Sophisticated Virus Infects Computers in Iran, Mideast (WSJ) WALL STREET JOURNAL) By FARNAZ FASSIHI And PAUL SONNE 05/30/12)
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Thousands of computers in Iran belonging to government agencies and
private companies have been infected with a highly sophisticated
virus, dubbed Flame, in the latest cyberstrike against the Islamic
Republic, said cybersecurity experts and Iran´s telecommunications
The malware was widely detected across the Middle East in Syria,
Israel and the Palestinian Authority, as well as in other parts of
the world, but Iran has the largest number of infected computers,
At least three times since 2010, Iran has been targeted with
sophisticated computer viruses such as Stuxnet, Duqu and Wiper. These
viruses have disabled centrifuges for enriching uranium, stolen data
from nuclear facilities and erased computers at the oil ministry.
The aim of Flame, said experts at Kaspersky Lab, a Russian
information-technology security firm that reported the virus on
Monday, was espionage, not physical damage or system interruption.
Flame, which Kaspersky said has been in operation since March 2010,
was still active as of Monday morning, Alexander Gostev of Kaspersky
Lab said. But after Kaspersky reported the existence of the virus
publicly, Flame´s operators immediately set about shutting the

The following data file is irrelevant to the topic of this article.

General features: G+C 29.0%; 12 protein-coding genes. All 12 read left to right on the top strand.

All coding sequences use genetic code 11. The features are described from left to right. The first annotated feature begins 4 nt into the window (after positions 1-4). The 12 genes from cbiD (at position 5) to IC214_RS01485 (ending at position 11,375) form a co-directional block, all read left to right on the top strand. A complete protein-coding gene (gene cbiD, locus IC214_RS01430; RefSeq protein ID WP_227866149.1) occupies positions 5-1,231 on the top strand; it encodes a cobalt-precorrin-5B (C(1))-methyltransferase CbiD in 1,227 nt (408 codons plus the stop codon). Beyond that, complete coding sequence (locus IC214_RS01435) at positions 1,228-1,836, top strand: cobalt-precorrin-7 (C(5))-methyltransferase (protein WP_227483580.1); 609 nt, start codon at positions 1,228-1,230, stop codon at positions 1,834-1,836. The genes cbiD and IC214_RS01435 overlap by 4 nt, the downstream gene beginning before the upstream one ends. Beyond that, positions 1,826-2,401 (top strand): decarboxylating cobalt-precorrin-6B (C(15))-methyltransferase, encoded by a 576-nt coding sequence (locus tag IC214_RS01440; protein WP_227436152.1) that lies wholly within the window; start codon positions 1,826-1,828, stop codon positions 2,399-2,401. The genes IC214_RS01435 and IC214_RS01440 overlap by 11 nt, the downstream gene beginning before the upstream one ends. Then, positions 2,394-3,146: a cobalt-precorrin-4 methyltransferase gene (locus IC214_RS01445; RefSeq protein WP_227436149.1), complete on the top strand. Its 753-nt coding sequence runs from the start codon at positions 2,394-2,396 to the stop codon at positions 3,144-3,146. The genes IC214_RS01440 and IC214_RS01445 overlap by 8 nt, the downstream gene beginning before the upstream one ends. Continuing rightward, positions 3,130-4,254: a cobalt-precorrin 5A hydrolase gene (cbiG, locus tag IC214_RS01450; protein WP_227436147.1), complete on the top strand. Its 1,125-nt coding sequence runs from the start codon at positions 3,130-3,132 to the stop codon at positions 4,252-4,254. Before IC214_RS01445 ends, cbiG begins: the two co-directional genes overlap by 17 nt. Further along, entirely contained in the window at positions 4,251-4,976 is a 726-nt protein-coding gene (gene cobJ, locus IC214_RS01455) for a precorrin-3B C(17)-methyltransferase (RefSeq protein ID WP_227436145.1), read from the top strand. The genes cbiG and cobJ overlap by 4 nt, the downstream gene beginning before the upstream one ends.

servers, an effort to protect the stolen data and hide the source of
the virus. By Tuesday, Flame had become inactive, he said. "They are
trying to hide."
The creation and operation of the Flame virus must have required a
large staff, Mr. Gostev said. He estimated that at least 20
specialists would have been required to create and maintain the
cyberweapon, similar to estimates of how many people invented and
worked on Stuxnet.
Independent security experts said the scope of its complexity and
method of operation suggests Flame was sponsored by a nation-state.
It wouldn´t be economically feasible, they argued, for a private
corporation to run such a large-scale international cyberattack.
Another reason a state is suspected is that the virus is designed to
gather information but has no clear monetizing function.
Iran on Tuesday said it was a victim of cyberwarfare by Israel and
the U.S., the semiofficial Fars news agency reported.
"It´s in the nature of some countries and illegitimate regimes to
spread viruses and harm other countries. We hope these viruses dry
out," Ramin Mehmanparast, Iran´s Foreign Ministry spokesman, said on
Iran´s computer emergency response team, known as Maher, a branch of
the telecommunication ministry, said on Tuesday that it was sharing
research information on the virus for the first time ever on its
website. Maher posted a link to antivirus software developed by its
researchers to remove Flame and offered assistance to any infected
Maher also said Flame was linked to an earlier cyberattack that
erased data. In March, Wiper disrupted internal Internet
communications at Iran´s oil ministry and stole massive amounts of
Flame is the biggest and most high-functioning cyberweapon ever
discovered, various cybersecurity experts said. It is comprised of
multiple files that are 20 times larger than Stuxnet and carry about
100 times more code than a basic virus, experts said.
The most alarming feature, experts said, is that Flame can be highly
versatile, depending on instructions by its controller. The malware